Mobile first schmirst

by Andrew Japp on 17 March 2015

bm eyesI have a hunch, based on no solid foundation, that in a few years (I’ll commit to 5) we won’t talk about mobile first. I believe it is a short term fad or a transition. Instead we will talk about independent design, separating form from function. User research will define user requirements and design will be fined tuned to the medium on the front end regardless of the platform, technology or body part it’s beamed on to. This theory occurred to me when I heard the CEO of Evernote talking about their approach to design, and again as I watched the most recent episode of Black Mirror with its retina display technology.

The death of ‘mobile first’

I am a big science fiction fan, and I love it when concepts and ideas that someone dreamed up for a TV series set hundreds (if not thousands) of years in the future become a reality. We all looked on in disbelief at Star Trek’s communicators back in the 60’s, now they are pervasive, but will they boldly go further. Here is what I think could kill mobile first:

  • Screens are already growing to be more expansive and the race for the biggest but manageable screen must surely be over with the iPhone 6 plus and Samsung. Anything else will really disrupt and cannibalise the tablet market, where we are already seeing a slowing of interest. These screens barely need a mobile first approach due to their size, they are a law unto themselves
  • Wearable tech means there is a third screen to interact with, the second screen mobile will be the main interaction for now but this will split across desktop or TV as technology merges. I’ll leave others to discuss the merits of the iWatch and similar devices. Google glass is the highest profile device in this sector but it didn't take off, as the media expected. This is probably due to it being no more than a prototype and has now been discontinued till they can overcome the geeky stereotype and the fact that most people don’t want invasive technology on their face or others
  • Real retina display beaming right onto your eye (as per Brooker’s vision), will be the next advancement from, let’s say, Google. The screen then, is as big as it needs to be
  • I have played with Occulus Rift and it certainly felt like the future, and Facebook even put their money where their eyes are. Or is it doomed already?
  • Microsoft have launched the Windows 10 HoloLens which will have us interacting with everything in our household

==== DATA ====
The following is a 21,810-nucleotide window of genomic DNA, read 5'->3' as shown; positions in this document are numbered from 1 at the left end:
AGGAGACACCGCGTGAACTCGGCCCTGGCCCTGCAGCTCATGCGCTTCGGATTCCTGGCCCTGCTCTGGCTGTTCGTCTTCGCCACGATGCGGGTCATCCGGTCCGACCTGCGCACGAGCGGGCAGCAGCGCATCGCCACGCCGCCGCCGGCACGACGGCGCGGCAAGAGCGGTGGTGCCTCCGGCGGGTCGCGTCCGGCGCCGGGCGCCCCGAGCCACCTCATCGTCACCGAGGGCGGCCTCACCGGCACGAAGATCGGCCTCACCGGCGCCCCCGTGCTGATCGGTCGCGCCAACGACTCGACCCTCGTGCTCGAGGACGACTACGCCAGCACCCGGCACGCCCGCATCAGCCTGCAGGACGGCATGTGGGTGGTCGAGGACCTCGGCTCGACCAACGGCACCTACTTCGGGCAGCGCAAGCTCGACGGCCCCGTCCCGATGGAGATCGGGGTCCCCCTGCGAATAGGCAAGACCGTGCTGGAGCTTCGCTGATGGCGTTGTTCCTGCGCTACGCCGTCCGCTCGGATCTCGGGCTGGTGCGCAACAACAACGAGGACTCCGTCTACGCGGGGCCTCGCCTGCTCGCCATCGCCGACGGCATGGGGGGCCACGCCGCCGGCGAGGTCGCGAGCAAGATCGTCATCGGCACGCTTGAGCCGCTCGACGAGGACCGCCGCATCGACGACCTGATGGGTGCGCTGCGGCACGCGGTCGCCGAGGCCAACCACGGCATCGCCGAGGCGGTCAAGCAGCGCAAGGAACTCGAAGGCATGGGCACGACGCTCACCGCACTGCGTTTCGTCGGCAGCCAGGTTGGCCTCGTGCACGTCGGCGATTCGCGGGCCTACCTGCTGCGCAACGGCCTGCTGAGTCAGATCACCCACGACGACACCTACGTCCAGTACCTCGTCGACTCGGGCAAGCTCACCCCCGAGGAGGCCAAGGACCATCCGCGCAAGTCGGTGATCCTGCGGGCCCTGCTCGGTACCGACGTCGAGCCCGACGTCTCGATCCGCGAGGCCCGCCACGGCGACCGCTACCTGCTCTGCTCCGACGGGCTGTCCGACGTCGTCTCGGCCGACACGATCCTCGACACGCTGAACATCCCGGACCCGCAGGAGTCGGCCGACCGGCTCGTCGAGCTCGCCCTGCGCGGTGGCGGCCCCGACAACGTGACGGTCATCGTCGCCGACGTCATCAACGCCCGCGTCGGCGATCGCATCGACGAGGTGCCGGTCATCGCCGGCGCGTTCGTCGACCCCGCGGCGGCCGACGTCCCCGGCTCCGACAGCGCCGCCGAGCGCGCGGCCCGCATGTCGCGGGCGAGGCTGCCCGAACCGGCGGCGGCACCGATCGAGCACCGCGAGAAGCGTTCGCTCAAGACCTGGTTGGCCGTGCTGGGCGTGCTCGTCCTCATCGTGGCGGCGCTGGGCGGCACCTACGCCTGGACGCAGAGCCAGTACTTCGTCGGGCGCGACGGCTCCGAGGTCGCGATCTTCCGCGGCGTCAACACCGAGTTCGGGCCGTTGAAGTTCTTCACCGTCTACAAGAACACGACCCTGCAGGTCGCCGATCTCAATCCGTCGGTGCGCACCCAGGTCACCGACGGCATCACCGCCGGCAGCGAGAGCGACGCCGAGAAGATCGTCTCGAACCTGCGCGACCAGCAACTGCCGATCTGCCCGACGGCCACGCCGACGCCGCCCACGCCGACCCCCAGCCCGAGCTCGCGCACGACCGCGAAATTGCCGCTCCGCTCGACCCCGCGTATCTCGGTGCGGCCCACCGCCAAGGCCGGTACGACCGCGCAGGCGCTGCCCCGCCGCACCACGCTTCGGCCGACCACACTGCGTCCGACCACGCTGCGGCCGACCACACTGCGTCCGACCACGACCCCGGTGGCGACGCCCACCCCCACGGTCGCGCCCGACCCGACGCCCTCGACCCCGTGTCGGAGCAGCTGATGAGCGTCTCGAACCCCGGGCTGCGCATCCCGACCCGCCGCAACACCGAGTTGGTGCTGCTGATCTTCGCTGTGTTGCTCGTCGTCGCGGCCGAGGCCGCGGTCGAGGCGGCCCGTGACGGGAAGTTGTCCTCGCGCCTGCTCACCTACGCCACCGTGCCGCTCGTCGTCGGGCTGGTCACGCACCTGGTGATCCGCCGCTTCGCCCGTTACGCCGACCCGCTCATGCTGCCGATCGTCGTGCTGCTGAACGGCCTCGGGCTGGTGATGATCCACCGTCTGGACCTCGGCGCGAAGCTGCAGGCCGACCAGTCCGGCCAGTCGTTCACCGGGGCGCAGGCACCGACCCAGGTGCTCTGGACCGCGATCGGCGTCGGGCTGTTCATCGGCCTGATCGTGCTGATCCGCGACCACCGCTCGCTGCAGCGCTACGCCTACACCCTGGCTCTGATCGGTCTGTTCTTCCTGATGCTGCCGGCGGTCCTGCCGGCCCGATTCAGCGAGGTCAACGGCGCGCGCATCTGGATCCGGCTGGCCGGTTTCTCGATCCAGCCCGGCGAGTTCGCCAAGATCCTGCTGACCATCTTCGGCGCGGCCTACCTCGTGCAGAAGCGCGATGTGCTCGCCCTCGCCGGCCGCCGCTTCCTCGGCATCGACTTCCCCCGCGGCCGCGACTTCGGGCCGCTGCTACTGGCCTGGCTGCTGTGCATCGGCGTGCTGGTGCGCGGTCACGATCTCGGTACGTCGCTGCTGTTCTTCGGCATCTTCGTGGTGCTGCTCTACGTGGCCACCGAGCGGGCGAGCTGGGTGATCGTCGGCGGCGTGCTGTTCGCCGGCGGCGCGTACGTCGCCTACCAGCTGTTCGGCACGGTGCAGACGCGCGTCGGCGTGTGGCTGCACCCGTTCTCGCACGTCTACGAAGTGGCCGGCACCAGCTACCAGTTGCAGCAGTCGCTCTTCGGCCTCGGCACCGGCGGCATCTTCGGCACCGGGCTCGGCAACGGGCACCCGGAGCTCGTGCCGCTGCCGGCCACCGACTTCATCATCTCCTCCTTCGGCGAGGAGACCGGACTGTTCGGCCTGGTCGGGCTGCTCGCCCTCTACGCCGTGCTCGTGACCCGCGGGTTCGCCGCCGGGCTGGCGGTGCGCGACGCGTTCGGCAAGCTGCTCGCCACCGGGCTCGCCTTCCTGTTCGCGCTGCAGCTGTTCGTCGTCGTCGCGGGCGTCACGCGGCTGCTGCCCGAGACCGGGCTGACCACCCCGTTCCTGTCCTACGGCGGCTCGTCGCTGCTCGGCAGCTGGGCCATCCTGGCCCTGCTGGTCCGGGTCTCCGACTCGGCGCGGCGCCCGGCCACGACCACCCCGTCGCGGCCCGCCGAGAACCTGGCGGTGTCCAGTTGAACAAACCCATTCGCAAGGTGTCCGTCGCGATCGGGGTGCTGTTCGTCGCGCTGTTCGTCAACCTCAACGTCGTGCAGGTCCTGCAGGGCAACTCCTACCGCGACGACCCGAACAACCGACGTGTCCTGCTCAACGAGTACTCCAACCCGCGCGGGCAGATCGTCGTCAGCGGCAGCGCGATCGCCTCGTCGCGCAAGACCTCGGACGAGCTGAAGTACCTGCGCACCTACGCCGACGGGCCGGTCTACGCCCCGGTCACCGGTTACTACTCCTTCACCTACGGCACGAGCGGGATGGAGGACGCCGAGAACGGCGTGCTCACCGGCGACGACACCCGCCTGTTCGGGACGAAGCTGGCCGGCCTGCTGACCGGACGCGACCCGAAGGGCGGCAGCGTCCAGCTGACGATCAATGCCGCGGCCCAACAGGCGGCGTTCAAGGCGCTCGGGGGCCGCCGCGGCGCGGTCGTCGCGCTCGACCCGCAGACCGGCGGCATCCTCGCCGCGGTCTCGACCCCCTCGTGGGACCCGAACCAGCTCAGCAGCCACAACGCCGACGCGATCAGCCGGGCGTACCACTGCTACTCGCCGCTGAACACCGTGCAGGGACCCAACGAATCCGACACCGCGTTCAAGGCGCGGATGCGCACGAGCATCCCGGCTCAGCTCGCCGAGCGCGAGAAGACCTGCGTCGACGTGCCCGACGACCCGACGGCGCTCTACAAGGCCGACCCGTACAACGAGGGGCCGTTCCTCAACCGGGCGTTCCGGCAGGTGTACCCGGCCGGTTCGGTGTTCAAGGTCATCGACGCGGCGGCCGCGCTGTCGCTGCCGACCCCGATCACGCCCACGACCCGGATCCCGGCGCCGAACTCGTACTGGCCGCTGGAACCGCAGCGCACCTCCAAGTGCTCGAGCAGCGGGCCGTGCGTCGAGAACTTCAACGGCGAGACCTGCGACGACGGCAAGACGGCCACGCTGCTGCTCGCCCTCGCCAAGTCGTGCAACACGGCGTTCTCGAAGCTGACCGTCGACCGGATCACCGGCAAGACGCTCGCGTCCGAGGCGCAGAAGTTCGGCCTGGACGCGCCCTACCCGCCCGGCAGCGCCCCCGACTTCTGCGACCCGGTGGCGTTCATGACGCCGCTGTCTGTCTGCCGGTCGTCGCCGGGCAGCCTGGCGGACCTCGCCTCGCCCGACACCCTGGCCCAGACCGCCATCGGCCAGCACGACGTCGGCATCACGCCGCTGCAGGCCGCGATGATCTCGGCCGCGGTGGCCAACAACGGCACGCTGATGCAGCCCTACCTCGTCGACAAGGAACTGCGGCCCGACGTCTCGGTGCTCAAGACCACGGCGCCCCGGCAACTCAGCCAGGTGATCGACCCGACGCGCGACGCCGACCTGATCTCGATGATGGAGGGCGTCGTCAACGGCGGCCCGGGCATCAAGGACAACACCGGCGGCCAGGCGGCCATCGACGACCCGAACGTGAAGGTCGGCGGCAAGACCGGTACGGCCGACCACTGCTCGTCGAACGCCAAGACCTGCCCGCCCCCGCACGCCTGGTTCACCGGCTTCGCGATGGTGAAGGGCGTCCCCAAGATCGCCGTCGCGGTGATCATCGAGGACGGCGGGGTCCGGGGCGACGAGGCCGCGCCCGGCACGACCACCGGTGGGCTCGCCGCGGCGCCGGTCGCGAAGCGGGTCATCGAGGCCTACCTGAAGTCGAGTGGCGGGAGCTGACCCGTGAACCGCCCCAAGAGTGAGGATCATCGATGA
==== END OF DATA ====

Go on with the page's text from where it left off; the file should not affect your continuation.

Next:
• Other alternatives are screens or digital paper that expand to a size that you need. Sony is experimenting, but it's very expensive and I was hoping for something more akin to Minority Report
  • If none of these were futuristic enough for you, how about projecting on to electrolysed air? I saw this prototyped a few years ago for a new type of TV. I can’t find any mention of an improved or production ready model but it can’t be far away. There is a 3D version that was prototyped back in 2011 which was starting to look like Star Wars-esque technology. Why project onto air when you can project onto yourself... via a bracelet. We have plenty of real estate around our bodies to play with

Mobile will die as our relationship with it deteriorates and sours and we will move on to other channels, whether it is those above or others not yet in the public domain e.g. Robots (for discussion in another blog on robotic interfaces).

A world after mobile

But what are the consequences of all this new technology? I cast my mind back to Charlie Brooker’s previous visual treats on dystopian technology (I hereby name it dystech) where futuristic everyday devices and software have a negative impact on human relationships and interactions. Some argue that technology is already impeding our ability to communicate and engage, campaigns like Look UP are trying to draw our attention to this impending doom. Enough ranting, above are just a few alternatives to what might surpass the ‘mobile first’ rhetoric that’s so popular at the moment. Responsive design is a solution for the design challenges of the moment. The devices and technology thrown into the multichannel mix will grow and vie for popularity. This will mean user experience and design will need to encapsulate the demands of a multi-dystech world, not just flash in the pan technology.

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